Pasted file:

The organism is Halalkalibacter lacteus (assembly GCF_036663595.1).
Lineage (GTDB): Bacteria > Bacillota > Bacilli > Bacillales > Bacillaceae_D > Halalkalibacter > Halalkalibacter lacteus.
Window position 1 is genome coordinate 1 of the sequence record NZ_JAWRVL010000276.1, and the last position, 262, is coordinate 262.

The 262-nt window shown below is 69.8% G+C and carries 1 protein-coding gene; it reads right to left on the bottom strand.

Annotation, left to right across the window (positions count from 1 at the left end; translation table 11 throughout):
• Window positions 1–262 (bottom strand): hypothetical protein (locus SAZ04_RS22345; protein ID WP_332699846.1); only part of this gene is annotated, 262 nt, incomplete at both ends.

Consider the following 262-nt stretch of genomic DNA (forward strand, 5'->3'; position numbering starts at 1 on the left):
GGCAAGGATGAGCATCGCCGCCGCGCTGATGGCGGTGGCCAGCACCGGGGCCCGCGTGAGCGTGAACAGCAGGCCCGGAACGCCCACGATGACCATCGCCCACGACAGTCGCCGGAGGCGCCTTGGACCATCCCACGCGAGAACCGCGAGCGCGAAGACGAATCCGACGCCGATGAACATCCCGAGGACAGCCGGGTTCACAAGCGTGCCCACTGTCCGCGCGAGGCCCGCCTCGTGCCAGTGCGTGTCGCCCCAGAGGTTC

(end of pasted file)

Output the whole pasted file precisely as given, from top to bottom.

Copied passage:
The organism is Halalkalibacter lacteus (assembly GCF_036663595.1).
Lineage (GTDB): Bacteria > Bacillota > Bacilli > Bacillales > Bacillaceae_D > Halalkalibacter > Halalkalibacter lacteus.
Window position 1 is genome coordinate 1 of the sequence record NZ_JAWRVL010000276.1, and the last position, 262, is coordinate 262.

The 262-nt window shown below is 69.8% G+C and carries 1 protein-coding gene; it reads right to left on the bottom strand.

Annotation, left to right across the window (positions count from 1 at the left end; translation table 11 throughout):
• Window positions 1–262 (bottom strand): hypothetical protein (locus SAZ04_RS22345; protein ID WP_332699846.1); only part of this gene is annotated, 262 nt, incomplete at both ends.

Consider the following 262-nt stretch of genomic DNA (forward strand, 5'->3'; position numbering starts at 1 on the left):
GGCAAGGATGAGCATCGCCGCCGCGCTGATGGCGGTGGCCAGCACCGGGGCCCGCGTGAGCGTGAACAGCAGGCCCGGAACGCCCACGATGACCATCGCCCACGACAGTCGCCGGAGGCGCCTTGGACCATCCCACGCGAGAACCGCGAGCGCGAAGACGAATCCGACGCCGATGAACATCCCGAGGACAGCCGGGTTCACAAGCGTGCCCACTGTCCGCGCGAGGCCCGCCTCGTGCCAGTGCGTGTCGCCCCAGAGGTTC